VIX hit an intraday high on Tuesday at 14.7%, but steadily declined the balance of the week, closing the week at 12.3%. VIX is often called the fear indicator and the market is not panicked by any measure, but it isn’t perfectly calm either. This is a bullish, but nervous, market.

Market analysts watch the small cap stocks carefully as a measure of the market’s comfort with taking on more risk. The Russell 2000 Index (RUT) is composed of small to mid-capitalization domestic companies. Russell closed the week essentially unchanged at 1570 after opening the week at 1574. In fact, without Friday’s strong intraday move of eleven points, RUT would have posted a very negative week. This stands in contrast to the steady gains of the S&P 500 stocks. Russell’s price chart is another indicator of a nervous market.

The NASDAQ Composite index paralleled trading in the S&P 500 this week, setting a new all-time high on Friday at 8244. The pattern in trading volume was also similar to SPX, coming in below the 50 dma since the first of July, and even declining the last three days of this week. NASDAQ set a new all-time high, but without much conviction.

The broad market indices are being cautiously held up by reasonably positive reports concerning the trade negotiations with China, but that could change at any moment with the next news story or rumors from either side of the table.

The prospects of a decrease in the federal discount rate at the upcoming FOMC meeting on July 30-31 is encouraging a bullish mood for the markets, but I think that prospect is unlikely. Interest rates are historically low, and lowering rates is one of the most powerful tools available to the Fed. Basic economic data would have to send up some alarms before the Fed pulls that lever. And economic data is positive on virtually all fronts.

That leaves the China trade negotiations as our principal concern. Given the fact that it could rain on that parade at any moment, the nervousness of this market is not surprising. We see the signs in three principal areas:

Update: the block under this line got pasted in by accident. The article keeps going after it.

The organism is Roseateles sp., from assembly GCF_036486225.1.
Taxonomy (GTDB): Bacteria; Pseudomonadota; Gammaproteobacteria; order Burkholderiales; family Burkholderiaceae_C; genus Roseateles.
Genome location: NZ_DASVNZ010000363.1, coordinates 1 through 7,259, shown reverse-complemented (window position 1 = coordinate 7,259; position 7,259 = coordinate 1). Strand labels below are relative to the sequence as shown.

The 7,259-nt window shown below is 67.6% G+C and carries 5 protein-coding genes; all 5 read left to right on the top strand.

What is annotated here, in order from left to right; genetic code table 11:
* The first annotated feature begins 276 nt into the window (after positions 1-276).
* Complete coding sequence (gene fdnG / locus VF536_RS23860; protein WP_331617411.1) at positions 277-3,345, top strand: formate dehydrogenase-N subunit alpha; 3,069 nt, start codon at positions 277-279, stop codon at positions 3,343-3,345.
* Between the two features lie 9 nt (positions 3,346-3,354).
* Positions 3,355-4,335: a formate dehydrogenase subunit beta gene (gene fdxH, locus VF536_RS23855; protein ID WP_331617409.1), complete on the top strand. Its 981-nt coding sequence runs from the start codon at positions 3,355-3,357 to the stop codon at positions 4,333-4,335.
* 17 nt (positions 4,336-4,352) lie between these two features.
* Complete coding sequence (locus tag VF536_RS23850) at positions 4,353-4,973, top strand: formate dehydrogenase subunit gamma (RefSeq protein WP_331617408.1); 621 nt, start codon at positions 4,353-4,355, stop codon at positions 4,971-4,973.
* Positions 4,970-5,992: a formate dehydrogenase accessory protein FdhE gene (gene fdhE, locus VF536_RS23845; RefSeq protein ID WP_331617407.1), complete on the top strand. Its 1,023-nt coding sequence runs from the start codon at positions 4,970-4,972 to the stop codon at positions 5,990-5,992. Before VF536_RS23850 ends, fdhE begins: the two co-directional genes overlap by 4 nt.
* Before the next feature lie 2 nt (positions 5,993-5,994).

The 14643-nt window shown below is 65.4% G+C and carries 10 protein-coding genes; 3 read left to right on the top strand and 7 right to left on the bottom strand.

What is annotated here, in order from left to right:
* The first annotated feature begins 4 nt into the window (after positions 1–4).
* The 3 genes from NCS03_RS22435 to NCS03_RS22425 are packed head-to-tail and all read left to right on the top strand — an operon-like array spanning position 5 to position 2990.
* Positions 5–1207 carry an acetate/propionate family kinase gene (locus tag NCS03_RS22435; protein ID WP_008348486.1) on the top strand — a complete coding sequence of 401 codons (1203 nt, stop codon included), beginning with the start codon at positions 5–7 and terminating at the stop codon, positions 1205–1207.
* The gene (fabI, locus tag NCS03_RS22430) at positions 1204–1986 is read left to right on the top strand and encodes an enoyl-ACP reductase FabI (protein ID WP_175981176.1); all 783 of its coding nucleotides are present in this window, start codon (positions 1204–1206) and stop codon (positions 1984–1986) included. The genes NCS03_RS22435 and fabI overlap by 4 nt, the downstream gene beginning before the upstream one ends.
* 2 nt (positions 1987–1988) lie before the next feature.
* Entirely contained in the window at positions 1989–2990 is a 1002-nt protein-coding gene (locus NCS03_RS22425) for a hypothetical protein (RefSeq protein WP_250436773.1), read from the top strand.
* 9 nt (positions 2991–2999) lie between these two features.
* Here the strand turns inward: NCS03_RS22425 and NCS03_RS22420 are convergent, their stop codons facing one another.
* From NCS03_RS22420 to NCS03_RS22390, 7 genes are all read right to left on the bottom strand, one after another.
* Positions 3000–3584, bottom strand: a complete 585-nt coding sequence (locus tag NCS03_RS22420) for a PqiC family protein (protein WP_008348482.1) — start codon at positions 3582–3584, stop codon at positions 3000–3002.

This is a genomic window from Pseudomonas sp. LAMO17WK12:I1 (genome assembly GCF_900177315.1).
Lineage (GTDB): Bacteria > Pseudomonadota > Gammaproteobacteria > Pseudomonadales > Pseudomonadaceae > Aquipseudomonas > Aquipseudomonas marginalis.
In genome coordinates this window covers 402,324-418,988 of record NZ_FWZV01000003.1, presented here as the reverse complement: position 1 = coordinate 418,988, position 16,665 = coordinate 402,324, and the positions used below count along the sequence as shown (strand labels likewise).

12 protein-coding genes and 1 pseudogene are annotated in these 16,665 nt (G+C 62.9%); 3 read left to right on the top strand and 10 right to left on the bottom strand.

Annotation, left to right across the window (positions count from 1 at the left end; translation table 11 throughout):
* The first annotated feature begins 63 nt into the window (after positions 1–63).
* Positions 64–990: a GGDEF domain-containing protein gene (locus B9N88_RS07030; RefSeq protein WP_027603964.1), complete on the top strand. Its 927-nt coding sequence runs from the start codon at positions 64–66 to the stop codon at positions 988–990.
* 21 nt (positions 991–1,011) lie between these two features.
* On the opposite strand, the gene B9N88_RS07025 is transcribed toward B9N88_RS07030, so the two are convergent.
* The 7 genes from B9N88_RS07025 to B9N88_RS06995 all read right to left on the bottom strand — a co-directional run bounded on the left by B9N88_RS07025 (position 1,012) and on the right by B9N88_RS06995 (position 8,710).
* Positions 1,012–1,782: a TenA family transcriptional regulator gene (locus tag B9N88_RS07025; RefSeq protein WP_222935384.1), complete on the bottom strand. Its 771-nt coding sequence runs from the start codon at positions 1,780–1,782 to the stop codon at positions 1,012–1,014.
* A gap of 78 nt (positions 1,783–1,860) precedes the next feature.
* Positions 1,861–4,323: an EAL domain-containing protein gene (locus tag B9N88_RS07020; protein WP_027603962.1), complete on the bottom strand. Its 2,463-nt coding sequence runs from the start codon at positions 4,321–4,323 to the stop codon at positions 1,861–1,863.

•    Consistently low trading volumes
•    Modestly higher volatility
•    Sideways trading in the small caps, as represented by the Russell 2000

Therefore, my outlook remains unchanged. Trade with expectations of a sideways to slightly bullish market, but be prepared to hit the stops earlier rather than later.

The Standard and Poors 500 Index (SPX) declined over the first three days this week, but recovered most of those losses by the end of the week, closing at 2942 today, essentially flat for the week (actually down nine points or 0.3%). The recovery over the past two days seems to suggest that traders are expecting a resolution to the trade negotiations this weekend.
Trading volume ran below average all week, until today when volume spiked to 2.7 billion shares, well above the 50-day moving average (dma) at 2.0 billion shares. I find it curious that we have seen trading volume spikes for the past two Fridays, but below average volumes in between those spikes. Is this the result of bullish expectations for trade news over the weekends?

The volatility index for the S&P 500 options, VIX, was running above 16% earlier this week, but declined to close at 15.1% today. That puts volatility right on the edge. Values below 15% are reasonably complacent, but higher values start to get my attention. The markets are bullish, but not relaxed and confident either.

The Russell 2000 Index (RUT) gapped open higher this morning, closing up twenty points at 1567. In two trading sessions, Russell wiped out four days of losses. This is the most bullish signal we have observed in the small cap index in some time. This is very encouraging because the small caps normally lead bull markets higher. But we need to get a trade deal done with China before we jump on the bulls’ bandwagon.